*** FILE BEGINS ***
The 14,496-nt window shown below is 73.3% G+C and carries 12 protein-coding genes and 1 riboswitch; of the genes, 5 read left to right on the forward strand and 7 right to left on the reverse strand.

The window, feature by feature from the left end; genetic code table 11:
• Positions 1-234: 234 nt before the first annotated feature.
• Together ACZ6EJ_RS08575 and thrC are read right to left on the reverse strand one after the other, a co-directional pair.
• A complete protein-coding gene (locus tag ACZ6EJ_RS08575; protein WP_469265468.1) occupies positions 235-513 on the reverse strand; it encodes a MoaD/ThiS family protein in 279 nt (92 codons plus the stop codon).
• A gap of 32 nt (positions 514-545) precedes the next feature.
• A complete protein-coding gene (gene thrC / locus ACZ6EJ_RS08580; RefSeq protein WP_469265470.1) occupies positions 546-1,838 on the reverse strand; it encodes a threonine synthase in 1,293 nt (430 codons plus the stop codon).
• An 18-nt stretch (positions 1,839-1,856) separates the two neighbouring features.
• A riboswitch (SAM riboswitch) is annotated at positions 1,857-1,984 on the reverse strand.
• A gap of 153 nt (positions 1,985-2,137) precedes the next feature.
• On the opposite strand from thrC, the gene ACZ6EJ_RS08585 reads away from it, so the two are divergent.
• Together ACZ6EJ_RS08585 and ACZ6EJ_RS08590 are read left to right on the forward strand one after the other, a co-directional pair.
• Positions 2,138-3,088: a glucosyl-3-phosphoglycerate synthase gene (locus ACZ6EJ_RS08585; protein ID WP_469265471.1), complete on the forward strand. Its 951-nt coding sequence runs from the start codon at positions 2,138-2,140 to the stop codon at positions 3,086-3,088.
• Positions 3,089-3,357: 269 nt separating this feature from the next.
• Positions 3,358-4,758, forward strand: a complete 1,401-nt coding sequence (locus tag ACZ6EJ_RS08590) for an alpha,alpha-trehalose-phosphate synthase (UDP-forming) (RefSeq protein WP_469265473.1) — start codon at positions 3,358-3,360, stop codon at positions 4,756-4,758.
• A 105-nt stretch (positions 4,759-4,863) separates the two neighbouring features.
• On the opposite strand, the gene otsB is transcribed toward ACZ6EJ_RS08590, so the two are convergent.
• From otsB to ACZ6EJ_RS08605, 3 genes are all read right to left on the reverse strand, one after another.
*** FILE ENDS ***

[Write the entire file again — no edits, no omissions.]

The 14,496-nt window shown below is 73.3% G+C and carries 12 protein-coding genes and 1 riboswitch; of the genes, 5 read left to right on the forward strand and 7 right to left on the reverse strand.

The window, feature by feature from the left end; genetic code table 11:
• Positions 1-234: 234 nt before the first annotated feature.
• Together ACZ6EJ_RS08575 and thrC are read right to left on the reverse strand one after the other, a co-directional pair.
• A complete protein-coding gene (locus tag ACZ6EJ_RS08575; protein WP_469265468.1) occupies positions 235-513 on the reverse strand; it encodes a MoaD/ThiS family protein in 279 nt (92 codons plus the stop codon).
• A gap of 32 nt (positions 514-545) precedes the next feature.
• A complete protein-coding gene (gene thrC / locus ACZ6EJ_RS08580; RefSeq protein WP_469265470.1) occupies positions 546-1,838 on the reverse strand; it encodes a threonine synthase in 1,293 nt (430 codons plus the stop codon).
• An 18-nt stretch (positions 1,839-1,856) separates the two neighbouring features.
• A riboswitch (SAM riboswitch) is annotated at positions 1,857-1,984 on the reverse strand.
• A gap of 153 nt (positions 1,985-2,137) precedes the next feature.
• On the opposite strand from thrC, the gene ACZ6EJ_RS08585 reads away from it, so the two are divergent.
• Together ACZ6EJ_RS08585 and ACZ6EJ_RS08590 are read left to right on the forward strand one after the other, a co-directional pair.
• Positions 2,138-3,088: a glucosyl-3-phosphoglycerate synthase gene (locus ACZ6EJ_RS08585; protein ID WP_469265471.1), complete on the forward strand. Its 951-nt coding sequence runs from the start codon at positions 2,138-2,140 to the stop codon at positions 3,086-3,088.
• Positions 3,089-3,357: 269 nt separating this feature from the next.
• Positions 3,358-4,758, forward strand: a complete 1,401-nt coding sequence (locus tag ACZ6EJ_RS08590) for an alpha,alpha-trehalose-phosphate synthase (UDP-forming) (RefSeq protein WP_469265473.1) — start codon at positions 3,358-3,360, stop codon at positions 4,756-4,758.
• A 105-nt stretch (positions 4,759-4,863) separates the two neighbouring features.
• On the opposite strand, the gene otsB is transcribed toward ACZ6EJ_RS08590, so the two are convergent.
• From otsB to ACZ6EJ_RS08605, 3 genes are all read right to left on the reverse strand, one after another.